Lobster Boat Tours are a great way to get out on the water, enjoy Maine’s …
Taking the Plunge: A Young Family Jumps In
Kris Koeber’s start in lobster fishing was similar to the way many fishermen start out – his father had built him and his brother a skiff and they hauled traps as young boys out of Potts Harbor, in the midcoast region. His career path to becoming a full-time commercial fisherman was not so typical. After receiving a master’s degree in Educational Leadership from St. Laurence University, in upstate New York, far from Maine’s rocky shore, Kris returned to Maine set for a career in the social services sector. As it turned out, the work did not suit him. His wife Cait was working in Rockland at the time, and when Kris decided to get back on the water, he went as a stern man for a guy fishing out of Matinicus Island. Kris did not have a commercial license for Zone D, where the couple lived; his commercial fishing license was for Zone E, which meant he couldn’t fish on his own boat where they lived.
Most young families juggle work, child care, career choices, but overlay the complexities of lobster fishing and the decision tree gets complicated quickly. I knew Cait fairly well, she and I had logged a lot of hours measuring scallops for a scallop aquaculture program we were both involved with. I knew they were considering their options and when I saw Cait in early December, she told me that Kris had just bought a boat in Stonington, it was being transported down, they were moving to Zone F where he would start fishing. On a cold January day (there are no other kinds in Maine), I went to take a look at the boat and chat with Kris about their decision.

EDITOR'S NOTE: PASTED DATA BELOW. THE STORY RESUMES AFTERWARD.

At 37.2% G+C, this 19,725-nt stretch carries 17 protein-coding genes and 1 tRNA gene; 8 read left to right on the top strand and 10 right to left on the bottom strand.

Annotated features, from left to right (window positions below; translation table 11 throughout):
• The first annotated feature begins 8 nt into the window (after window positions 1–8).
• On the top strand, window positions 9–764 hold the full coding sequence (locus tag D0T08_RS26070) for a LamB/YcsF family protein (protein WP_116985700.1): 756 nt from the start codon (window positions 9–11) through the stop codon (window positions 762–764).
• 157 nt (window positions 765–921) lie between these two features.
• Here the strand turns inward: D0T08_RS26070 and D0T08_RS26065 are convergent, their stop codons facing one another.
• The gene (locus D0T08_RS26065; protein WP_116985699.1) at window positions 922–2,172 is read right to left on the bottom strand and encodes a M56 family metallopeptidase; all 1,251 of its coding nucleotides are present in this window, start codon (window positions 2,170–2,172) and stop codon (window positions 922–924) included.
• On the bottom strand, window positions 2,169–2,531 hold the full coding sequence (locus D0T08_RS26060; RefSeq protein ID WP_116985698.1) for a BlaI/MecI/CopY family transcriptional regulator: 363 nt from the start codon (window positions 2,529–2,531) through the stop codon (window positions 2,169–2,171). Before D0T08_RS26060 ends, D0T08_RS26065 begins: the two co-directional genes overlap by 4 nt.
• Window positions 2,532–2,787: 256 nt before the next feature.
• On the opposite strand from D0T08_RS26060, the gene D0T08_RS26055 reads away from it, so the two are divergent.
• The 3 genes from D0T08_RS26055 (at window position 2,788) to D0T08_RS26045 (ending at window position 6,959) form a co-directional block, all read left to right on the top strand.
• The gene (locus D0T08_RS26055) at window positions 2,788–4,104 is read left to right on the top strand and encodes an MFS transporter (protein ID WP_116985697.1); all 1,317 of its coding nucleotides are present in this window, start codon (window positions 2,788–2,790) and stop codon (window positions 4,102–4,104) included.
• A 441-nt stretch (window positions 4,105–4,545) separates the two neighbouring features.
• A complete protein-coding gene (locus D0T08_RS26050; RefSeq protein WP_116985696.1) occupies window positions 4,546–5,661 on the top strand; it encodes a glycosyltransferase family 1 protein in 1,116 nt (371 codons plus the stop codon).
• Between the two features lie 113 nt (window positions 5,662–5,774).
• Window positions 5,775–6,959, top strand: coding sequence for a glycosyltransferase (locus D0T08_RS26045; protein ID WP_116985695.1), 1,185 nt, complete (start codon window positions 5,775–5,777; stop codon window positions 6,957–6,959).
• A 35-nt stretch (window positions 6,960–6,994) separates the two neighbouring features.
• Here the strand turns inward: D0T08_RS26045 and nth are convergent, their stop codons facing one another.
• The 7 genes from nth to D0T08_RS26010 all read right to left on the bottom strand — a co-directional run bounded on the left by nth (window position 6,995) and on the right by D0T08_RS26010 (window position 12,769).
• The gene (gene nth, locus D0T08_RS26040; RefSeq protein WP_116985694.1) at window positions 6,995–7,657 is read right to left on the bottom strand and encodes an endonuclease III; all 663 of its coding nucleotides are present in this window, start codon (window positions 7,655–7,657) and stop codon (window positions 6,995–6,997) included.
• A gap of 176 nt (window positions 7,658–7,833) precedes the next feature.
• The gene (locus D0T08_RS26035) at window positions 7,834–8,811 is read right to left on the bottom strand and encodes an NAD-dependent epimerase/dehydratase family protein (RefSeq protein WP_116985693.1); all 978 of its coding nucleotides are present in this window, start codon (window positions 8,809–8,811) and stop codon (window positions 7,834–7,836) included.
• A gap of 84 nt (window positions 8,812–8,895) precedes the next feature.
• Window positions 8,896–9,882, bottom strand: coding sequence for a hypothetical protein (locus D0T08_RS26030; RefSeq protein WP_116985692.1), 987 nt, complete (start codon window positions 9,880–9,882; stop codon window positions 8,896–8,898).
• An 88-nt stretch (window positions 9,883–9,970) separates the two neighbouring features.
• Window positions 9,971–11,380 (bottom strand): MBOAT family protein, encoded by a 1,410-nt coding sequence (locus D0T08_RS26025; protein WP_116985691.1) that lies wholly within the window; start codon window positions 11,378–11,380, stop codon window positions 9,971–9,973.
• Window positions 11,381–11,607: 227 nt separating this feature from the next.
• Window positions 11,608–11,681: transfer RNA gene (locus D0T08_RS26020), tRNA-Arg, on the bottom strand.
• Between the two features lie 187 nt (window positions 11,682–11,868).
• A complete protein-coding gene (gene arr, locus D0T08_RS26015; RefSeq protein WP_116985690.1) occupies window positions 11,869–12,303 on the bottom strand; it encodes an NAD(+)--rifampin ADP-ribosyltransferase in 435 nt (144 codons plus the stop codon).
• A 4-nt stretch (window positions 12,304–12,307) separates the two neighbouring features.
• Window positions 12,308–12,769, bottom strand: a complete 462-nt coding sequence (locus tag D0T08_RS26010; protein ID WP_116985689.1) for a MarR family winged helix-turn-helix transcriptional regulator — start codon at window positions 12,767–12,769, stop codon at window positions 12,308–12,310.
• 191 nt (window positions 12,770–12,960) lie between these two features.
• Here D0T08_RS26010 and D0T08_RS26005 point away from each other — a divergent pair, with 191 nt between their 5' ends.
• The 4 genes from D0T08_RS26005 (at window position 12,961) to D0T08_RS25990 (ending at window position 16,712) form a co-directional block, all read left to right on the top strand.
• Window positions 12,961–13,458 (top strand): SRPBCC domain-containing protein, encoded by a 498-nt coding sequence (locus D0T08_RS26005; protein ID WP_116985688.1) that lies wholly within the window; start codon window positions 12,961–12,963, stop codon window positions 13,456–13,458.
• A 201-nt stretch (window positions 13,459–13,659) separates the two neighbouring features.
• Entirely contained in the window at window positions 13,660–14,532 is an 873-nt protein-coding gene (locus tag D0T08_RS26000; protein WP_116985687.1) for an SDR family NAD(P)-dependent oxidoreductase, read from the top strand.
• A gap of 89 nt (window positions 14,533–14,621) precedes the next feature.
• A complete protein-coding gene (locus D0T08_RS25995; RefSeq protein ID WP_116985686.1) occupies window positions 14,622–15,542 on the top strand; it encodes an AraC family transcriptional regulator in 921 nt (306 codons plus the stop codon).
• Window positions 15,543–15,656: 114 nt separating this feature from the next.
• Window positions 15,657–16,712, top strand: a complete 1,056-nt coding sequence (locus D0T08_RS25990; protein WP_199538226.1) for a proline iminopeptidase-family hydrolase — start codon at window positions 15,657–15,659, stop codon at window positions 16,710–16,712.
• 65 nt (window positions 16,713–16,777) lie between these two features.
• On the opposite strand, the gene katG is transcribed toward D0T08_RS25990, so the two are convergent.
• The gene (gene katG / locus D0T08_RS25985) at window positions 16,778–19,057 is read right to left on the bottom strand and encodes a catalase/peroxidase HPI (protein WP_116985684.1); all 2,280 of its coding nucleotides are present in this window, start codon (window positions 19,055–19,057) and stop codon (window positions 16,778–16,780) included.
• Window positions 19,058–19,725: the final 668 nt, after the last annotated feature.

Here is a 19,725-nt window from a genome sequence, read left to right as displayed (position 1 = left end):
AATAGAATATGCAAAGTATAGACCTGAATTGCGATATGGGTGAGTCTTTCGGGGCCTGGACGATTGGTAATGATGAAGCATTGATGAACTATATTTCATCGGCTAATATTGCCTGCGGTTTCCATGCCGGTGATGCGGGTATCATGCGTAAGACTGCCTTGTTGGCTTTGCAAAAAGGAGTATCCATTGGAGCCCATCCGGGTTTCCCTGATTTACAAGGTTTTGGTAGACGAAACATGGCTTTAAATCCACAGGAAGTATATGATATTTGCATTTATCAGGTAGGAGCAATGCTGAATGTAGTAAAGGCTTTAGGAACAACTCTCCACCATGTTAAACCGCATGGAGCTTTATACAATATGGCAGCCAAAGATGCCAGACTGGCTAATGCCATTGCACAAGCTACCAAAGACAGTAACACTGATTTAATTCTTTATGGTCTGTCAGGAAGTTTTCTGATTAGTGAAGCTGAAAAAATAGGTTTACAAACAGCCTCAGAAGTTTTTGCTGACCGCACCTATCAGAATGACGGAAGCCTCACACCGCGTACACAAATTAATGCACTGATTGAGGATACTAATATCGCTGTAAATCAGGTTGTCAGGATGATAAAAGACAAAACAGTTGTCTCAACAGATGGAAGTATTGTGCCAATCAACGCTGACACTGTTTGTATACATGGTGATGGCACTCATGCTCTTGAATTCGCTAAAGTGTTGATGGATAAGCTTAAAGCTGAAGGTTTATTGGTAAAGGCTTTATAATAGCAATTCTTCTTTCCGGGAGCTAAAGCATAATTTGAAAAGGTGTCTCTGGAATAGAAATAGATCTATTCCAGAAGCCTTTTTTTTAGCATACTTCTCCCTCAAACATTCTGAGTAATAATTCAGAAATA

Our meeting was slightly delayed (“we’re running late, we had a load of traps and got behind”). When I arrived, their young daughter Iva (age 20 months) was reading with Kris’ mother while Kris shifted traps outside. The boat sat in the driveway of Kris’ parents’ house, along with traps and buoys (Kris’ brother Kyle also fishes commercially). “There were and are a lot of moving pieces,” Kris acknowledged of their decision to move and purchase the boat, named, I had noticed, No Problem. “We had to think about what we both wanted to do for work and where we wanted to be as a starting place. And then buying a boat, it’s a big deal.” Kris had secured a loan to get the boat, “it was considerably more than I had intended to spend. There’s a lot to think about in making a move like this,” Kris noted thoughtfully, “there’s a laundry list of concerns”.
“It’s where he’s supposed to be, on the water,” Kris’ mother called in from the next room and then shared a photo of him as a young boy, in his skiff, one hand on the tiller, one hand holding a giant soda, adorned in boots and bright yellow oilers. A slice of boyhood heaven. I asked Kris what he was most looking forward to with the move. “The responsibility. Taking everything that’s been taught to me over the years and putting it to use. I’ve had incredible mentors. The boat, it’s a Mitchell Cove 32, it’s gonna go over in May, it’s in great shape, only 1600 hours on the engine.” The tone of concern dissipated, his enthusiasm was palpable: he was going fishing. The loan for the boat, the responsibility of being a father and a husband, all the unknowns about this move and their decision to jump in faded: here was the boy in the yellow oilers, soda in hand, headed out to haul his traps.